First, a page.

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marketing masterclass

I started my career in radio – in a small town in south-eastern B.C. Having been born and raised in Vancouver, I was wholly unprepared for winter driving conditions. Frankly, I didn't realize there were different types of tires for different kinds of weather.

As the local on-air voice, I was asked to emcee a curling bonspiel. There, I met the local tire dealer. "You got your winter tires yet?" he asked. "Uh, no. I should bring my car in to see you," I sheepishly replied. And then, I promptly forgot about it.

The next day, the tire guy was at the post office. "Oh, hey," I shouted across the room. "Tire guy. That reminds me. I have to come see you." He smiled.

The next day, he was in the dentist's waiting room with me. The day after, I spotted him at a town hall meeting. And the day after that, he was in our office talking to our radio station's sales guy about advertising.

Unknowingly, this fellow was "retargeting" me – reminding me that his business existed and that I'd already expressed interest in his services.

Today, retargeting is a powerful weapon in your digital marketing arsenal. Perhaps the strongest available. And yet, according to a Chango study, fewer than one out of five marketers have set budget aside for it.

Here's how it works and how you can start with a budget as small as $20 a week.

First, you generate a "retargeting pixel" at Google, Facebook, or a retargeting provider (depending on the channel you want to advertise in).

This pixel is a snippet of code you place on your web site. Human visitors can't see it, but the provider will begin adding visitors to a list. Later, you use that list of past visitors to push messages into their Facebook news feed (they don't have to Like your page first) and onto websites they visit.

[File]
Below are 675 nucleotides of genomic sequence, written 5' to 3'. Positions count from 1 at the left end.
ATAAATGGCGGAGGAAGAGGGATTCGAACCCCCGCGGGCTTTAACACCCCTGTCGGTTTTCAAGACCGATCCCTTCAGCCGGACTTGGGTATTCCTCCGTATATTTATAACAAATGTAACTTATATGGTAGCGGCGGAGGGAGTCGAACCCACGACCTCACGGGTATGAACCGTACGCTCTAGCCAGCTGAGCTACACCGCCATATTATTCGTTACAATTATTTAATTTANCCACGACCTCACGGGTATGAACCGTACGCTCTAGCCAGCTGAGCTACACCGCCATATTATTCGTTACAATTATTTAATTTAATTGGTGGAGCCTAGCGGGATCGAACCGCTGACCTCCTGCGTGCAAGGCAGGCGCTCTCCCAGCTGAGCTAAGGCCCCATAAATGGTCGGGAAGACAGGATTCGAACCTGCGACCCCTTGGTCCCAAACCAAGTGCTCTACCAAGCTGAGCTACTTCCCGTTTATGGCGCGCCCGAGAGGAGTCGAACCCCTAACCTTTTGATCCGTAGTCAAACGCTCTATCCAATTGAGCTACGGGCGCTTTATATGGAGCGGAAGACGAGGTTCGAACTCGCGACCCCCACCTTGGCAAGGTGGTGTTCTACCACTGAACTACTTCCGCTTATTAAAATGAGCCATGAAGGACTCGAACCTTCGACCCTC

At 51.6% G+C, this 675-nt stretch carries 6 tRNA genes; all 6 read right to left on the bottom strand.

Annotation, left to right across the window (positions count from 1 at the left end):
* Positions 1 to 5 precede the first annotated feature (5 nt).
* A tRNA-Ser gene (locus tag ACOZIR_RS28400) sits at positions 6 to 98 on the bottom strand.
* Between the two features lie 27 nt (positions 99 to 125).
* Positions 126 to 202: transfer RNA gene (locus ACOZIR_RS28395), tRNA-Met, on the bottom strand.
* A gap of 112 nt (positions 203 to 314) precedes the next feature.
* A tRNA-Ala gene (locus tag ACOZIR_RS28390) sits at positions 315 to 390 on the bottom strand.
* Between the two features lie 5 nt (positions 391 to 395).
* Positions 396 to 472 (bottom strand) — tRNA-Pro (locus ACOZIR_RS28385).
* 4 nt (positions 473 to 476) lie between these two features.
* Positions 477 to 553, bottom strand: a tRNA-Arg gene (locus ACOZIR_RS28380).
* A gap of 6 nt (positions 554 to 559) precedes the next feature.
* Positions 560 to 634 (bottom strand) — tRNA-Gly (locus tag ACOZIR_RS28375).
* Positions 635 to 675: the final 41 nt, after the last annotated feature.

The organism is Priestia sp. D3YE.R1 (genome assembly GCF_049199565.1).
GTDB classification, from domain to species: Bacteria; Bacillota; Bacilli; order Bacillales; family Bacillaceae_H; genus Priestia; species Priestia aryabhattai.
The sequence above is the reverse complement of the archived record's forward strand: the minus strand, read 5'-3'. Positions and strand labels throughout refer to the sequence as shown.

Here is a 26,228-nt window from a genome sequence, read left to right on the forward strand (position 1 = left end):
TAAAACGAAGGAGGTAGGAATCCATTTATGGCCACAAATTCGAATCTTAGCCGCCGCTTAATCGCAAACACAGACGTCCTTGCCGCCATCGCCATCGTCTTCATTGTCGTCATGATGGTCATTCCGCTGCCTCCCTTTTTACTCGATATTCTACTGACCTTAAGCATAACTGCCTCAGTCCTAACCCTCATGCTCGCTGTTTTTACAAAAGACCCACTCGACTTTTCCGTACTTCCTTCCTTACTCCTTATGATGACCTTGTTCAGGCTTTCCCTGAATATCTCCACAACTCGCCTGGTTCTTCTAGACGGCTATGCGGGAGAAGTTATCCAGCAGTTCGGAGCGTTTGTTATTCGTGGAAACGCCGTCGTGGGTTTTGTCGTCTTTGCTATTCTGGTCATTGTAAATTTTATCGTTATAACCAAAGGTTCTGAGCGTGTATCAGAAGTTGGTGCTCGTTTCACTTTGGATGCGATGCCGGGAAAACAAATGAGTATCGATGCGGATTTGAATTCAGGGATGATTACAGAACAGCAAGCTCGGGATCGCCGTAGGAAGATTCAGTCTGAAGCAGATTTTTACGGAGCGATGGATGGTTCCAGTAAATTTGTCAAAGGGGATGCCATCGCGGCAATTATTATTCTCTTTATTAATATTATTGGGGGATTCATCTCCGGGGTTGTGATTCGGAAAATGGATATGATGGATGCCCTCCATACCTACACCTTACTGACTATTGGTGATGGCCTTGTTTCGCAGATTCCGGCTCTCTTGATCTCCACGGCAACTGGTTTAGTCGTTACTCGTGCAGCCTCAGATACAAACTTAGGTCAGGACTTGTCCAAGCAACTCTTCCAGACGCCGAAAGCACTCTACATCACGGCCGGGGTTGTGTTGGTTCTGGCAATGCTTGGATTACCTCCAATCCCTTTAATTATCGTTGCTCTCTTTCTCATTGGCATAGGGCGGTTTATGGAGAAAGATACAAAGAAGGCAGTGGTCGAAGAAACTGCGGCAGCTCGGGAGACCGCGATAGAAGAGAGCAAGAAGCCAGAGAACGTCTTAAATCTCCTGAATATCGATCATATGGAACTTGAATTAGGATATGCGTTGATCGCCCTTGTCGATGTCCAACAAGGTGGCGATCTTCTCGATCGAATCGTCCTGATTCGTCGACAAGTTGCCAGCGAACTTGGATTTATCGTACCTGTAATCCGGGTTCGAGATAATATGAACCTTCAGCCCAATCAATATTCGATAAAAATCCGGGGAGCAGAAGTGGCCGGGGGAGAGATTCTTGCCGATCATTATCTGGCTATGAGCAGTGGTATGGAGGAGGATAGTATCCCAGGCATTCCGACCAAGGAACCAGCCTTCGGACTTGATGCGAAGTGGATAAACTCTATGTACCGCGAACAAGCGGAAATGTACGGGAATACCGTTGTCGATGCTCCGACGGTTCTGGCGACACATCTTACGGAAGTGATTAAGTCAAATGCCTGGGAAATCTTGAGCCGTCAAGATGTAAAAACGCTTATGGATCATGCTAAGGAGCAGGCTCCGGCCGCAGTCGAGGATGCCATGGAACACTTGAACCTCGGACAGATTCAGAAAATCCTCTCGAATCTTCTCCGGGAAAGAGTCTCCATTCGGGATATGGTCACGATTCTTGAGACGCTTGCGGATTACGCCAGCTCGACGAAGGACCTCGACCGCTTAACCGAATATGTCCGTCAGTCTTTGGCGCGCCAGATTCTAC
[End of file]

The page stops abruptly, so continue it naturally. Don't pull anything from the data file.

Like magic, your brand starts following them around the web. And it's a strong audience, because rather than guessing at websites you think they'll visit and placing an ad there, you have your ads appear all over the web but only for people who have been to your website in the past.

(I once had a friend send me a screenshot of my ad she found on an Arabic-language web forum for knitters. "Why the hell are you advertising to knitters in Saudi Arabia?" she asked. I wasn't. She had visited my site in the past. I was advertising only to her.)

At scale, this is a tremendously powerful tool. At my digital marketing agency,, we regularly see conversion rates triple and ad costs get cut in half when using retargeting.

And it gets better. Once you have the magic pixel collecting visitors, you can create sub-groups of people and send them specific messages based on where on your website they've gone.

For instance, if they've visited your jobs page, you can target them with messages about new employment opportunities. If they've seen a products page, you can show them related projects. And most powerfully, if they've bought sometimes (and therefore seen your "Thank you for your purchase" page), you can now reach out to past customers and upsell them or advise them of new products.

Or group them based on time – one message for people who've been to your site in the last week, and another for people who haven't visited in the last six months.

We have found retargeting on Facebook to get the strongest results for most of our clients, though we've also seen good results from services like Perfect Audience and Adroll.

One study from AdReady says many brands see a 400 per cent lift in ad performance from retargeting. (Kimberly-Clark says it sees 50 per cent to 60 per cent higher conversion rates among people who have been retargeted.)

Want to learn more? I've got a guide on my web site at this page will, of course, put you onto a retargeting list. Consider yourself warned.

Tod Maffin is president of engageQ digital, a Vancouver- and Toronto-based digital marketing agency, specializing in online advertising, digital marketing and social engagement. His website,, has many more resources

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